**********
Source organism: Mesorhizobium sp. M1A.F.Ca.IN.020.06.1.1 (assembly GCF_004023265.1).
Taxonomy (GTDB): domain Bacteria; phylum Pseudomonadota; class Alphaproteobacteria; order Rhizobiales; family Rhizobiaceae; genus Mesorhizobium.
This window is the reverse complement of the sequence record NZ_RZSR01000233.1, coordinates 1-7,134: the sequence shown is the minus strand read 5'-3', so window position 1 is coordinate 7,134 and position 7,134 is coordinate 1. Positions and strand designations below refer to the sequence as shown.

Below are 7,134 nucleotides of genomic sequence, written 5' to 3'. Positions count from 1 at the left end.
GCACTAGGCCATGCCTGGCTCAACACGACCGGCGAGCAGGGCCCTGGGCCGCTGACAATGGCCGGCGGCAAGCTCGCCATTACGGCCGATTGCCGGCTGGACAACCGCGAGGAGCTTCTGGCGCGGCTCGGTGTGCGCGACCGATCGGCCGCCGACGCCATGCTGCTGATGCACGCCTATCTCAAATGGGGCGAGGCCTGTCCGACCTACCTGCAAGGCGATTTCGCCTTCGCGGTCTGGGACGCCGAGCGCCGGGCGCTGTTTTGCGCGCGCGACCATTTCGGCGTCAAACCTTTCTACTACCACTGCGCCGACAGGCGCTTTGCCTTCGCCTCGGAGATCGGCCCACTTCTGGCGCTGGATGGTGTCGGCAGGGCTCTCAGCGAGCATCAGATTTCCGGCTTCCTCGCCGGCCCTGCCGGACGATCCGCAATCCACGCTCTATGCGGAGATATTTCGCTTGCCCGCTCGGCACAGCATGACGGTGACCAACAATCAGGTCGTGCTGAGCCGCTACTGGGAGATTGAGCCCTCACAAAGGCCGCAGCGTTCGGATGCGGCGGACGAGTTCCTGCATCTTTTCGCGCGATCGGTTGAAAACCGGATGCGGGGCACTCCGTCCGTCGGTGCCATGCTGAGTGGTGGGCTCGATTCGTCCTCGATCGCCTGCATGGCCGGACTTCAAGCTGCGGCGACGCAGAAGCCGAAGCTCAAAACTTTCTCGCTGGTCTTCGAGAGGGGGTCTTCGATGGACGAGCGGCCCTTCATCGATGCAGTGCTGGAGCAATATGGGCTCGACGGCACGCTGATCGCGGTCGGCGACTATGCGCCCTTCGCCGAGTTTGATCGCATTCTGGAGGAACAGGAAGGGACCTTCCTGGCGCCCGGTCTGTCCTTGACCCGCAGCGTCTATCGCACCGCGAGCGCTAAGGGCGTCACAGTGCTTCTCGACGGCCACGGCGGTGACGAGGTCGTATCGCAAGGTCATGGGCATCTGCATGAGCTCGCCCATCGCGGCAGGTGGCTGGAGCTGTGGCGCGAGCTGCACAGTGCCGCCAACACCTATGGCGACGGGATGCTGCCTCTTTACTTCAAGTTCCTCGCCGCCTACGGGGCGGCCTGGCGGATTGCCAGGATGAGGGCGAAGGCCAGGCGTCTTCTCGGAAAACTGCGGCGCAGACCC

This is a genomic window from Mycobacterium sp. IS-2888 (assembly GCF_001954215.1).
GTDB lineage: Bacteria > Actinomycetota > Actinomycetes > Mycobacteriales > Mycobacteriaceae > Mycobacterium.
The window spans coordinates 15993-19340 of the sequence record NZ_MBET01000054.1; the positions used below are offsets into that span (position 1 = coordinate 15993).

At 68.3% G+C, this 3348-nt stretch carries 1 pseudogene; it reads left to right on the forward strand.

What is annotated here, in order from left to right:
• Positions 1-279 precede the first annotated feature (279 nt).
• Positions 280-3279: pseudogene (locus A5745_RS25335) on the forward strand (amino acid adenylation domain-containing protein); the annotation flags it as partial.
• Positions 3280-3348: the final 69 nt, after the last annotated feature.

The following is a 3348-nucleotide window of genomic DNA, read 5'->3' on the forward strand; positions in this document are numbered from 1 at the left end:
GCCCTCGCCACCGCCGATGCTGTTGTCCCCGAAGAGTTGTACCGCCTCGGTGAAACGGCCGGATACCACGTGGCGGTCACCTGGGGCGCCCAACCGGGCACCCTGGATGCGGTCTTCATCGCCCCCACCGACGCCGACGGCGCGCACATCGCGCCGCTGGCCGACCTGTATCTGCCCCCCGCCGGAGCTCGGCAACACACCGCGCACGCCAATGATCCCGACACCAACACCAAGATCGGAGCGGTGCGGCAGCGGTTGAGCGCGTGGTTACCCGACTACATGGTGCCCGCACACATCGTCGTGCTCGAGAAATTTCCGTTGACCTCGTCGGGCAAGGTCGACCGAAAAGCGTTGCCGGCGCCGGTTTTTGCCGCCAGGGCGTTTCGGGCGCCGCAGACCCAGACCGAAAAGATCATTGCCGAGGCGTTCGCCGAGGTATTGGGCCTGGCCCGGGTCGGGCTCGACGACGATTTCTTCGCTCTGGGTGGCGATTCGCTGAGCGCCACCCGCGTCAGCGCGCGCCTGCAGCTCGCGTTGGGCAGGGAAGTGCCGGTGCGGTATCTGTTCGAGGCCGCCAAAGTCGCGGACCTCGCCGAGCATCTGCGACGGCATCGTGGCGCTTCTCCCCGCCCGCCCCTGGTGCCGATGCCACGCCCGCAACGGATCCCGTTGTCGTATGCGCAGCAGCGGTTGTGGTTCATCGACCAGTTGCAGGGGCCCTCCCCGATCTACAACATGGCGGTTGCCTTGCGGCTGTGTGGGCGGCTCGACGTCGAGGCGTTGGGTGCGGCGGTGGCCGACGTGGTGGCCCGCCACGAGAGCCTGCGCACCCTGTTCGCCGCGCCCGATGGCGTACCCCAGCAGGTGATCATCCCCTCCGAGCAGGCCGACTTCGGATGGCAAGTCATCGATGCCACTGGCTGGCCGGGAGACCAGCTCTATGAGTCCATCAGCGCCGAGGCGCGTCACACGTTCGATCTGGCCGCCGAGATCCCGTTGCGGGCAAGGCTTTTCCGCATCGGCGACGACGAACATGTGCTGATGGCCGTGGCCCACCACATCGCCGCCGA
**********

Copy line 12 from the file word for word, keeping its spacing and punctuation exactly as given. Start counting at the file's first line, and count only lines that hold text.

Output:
• Positions 280-3279: pseudogene (locus A5745_RS25335) on the forward strand (amino acid adenylation domain-containing protein); the annotation flags it as partial.